Step Two: Magistrate staff will administer a risk assessment tool provided by Noble – the Ohio Risk Assessment System – which was highly recommended in the Texas Judicial Council and Texas A&M Study. ORAS has been used with great success through the country and has been in place for years in other jurisdictions in the state.

ORAS in Texas

ORAS is driven by the TCIC/NCIC criminal history and other objective facts such as age, gender, etc. The objective assessment is completed without interviewing the accused. It gives the magistrates a sense of who the client is and the likelihood that they will show up to court when they are supposed to.

ORAS Assessment

The ORAS results are available to Noble, and the judges, but it is not available to defense counsel at this time. In the first part of 2018, out of the approximately 5,600 risk assessments that were run, 3,500 came back as low risk; 1,404 came back as moderate risk; 194 were high-risk to re-offend with a property crime; 483 were high-risk to re-offend with a non-violent crime; and 42 were high-risk to re-offend with a drug crime.

Step Three: Magistrate staff will provide the judge with a “Failure to Appear Score” – which is a review of the last two years’ worth of data on the accused’s compliance with any past court settings. The Failure to Appear Score is based on the number of cases a person has had, the number of settings they missed, and the bond was held insufficient as a result. The Failure to Appear Score gives the magistrate a tool to assess the likelihood of a person showing up in court.

Step Four: The Financial Assessment which is referred to as the FART (Financial Assessment for Rapid Transmission, which could have easily been “Swift” instead of Rapid…) or information available to the magistrate through Tech Share Indigent Defense. The magistrate judges have assured us the information obtained from the citizens-accused is merely biographical and basic financial information and that these individuals will not be questioned without their attorneys.

The terribly-named FART Assessment seeks to provide the magistrate with a sense of the arrestee’s ability to pay for the bond. This assessment is completed by sheriff’s deputies as arrestees are booked-in at the jail. Question areas include:

  • Income
  • Expenses
  • Employment
  • Transportation
  • How long the person has lived in Tarrant County

If a person has asked for court-appointed counsel, the magistrate will also have the responses from that interview.

Once these steps are completed, bond conditions and the bond amount is set by the magistrate. The bond conditions are noted in triplicate with a copy that the accused signs.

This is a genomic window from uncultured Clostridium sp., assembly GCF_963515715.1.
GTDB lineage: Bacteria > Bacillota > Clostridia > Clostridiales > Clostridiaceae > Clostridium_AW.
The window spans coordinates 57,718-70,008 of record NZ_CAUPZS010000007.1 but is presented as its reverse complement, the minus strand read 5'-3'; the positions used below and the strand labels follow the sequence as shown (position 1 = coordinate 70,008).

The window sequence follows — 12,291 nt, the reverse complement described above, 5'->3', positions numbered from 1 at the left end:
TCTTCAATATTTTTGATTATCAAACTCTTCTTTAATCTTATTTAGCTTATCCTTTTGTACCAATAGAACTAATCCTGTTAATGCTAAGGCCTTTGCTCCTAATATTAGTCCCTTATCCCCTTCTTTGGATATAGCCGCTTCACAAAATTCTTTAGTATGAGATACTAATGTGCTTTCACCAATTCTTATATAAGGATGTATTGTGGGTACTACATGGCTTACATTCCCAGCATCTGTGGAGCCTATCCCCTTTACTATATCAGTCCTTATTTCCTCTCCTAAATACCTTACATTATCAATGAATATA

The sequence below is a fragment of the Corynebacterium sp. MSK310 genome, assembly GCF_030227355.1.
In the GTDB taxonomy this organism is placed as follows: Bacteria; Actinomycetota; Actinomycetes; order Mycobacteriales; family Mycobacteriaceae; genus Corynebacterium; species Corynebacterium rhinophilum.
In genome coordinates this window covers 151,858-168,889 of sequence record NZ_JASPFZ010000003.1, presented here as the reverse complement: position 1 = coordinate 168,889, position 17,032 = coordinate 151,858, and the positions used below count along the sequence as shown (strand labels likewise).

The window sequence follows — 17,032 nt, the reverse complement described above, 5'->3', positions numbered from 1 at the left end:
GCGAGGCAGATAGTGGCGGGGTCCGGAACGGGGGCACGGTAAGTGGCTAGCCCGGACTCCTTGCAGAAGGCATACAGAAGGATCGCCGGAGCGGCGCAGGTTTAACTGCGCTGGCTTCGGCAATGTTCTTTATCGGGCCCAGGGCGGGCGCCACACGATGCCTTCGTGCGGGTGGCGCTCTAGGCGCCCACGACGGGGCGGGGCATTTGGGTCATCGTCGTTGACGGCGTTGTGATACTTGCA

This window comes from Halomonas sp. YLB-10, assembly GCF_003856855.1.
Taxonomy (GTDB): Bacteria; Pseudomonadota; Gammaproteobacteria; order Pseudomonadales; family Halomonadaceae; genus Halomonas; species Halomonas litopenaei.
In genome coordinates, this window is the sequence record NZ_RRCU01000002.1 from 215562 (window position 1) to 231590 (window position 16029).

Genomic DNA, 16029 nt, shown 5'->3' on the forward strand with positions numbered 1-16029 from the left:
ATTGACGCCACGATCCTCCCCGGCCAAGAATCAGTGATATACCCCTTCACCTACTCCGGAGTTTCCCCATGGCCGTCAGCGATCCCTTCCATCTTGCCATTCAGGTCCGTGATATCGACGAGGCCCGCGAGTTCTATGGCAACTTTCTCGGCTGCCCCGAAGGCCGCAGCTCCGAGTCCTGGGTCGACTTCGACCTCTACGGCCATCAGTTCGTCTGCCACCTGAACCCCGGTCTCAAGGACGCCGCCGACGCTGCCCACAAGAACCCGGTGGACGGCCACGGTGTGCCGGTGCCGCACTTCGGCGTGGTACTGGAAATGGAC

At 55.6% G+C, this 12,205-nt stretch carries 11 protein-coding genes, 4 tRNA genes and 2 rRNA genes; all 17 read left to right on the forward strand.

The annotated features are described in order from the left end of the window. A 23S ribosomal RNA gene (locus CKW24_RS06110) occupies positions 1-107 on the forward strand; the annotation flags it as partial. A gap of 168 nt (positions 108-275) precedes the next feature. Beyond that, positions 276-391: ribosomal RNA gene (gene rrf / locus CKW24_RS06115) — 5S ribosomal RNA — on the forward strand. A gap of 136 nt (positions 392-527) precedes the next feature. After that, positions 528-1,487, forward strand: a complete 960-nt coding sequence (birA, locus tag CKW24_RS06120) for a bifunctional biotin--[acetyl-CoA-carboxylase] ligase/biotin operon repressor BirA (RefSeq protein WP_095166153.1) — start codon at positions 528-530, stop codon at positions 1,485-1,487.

As of July 1, 2018, North Richland Hills is the only municipality that is still setting its own bonds. Every other municipality is now using the Central Magistration system, which brings us to the Number 1 criticism of the new system:  The process of being booked in, bonded, and booked-out can now take 4 to 48 hours instead of what could have been done with a walk-through or a 1 to 2 hour process.

Motions to Modify Bonds

As a practical matter, having the bond modified after it is set will take a significant period of time if the modification is referred to magistrate court. After the preliminary bond has been set, a Motion to Reduce Bond may be filed with the court. The Motion may be referred to the magistrate court. If the matter is referred to the magistrate court, take the referral to the mag court coordinator. Let the coordinator know if a court reporter will be necessary. A hearing will be set with notice to both sides.

Motions to Set Revocation Bonds

In the past, when a Motion to Adjudicate or Motion to Revoke a probationer was filed, a hold was generally placed to prevent a bond from being set until the district court judge was willing to set the bond. Additionally, revocation bonds were not set if the court fees and costs were past due. Now, if a “Hold, No Bond” appears on the motion, the magistrate will still not set a bond. However, the district court judges also have the option to now put “Bond to be set by Magistrate” on the face of the Motion to Adjudicate or Revoke. If the motion is so designated, the defense attorney can contact the Mag Court coordinator to begin the Risk Assessment and Failure to Appear score and the magistrate can set a bond. The magistrate can now consider whether the fees are paid, but it is no longer an absolute requirement for bonds to be set. CSCD has now also made the chronological files or “chronos” available to the magistrate and judges to consider when setting a bond. Depending on which court the case is probated out for, the person may be released to “CSCD only” meaning the person could spend a few more days in jail after the bond is posted, just waiting for a probation officer to become available to process them out. (The typical example is someone whose bond is set on a Friday with “release to CSCD” as a condition. Even if the bond is posted, the person will likely not be released from custody until early to mid-morning on Monday.)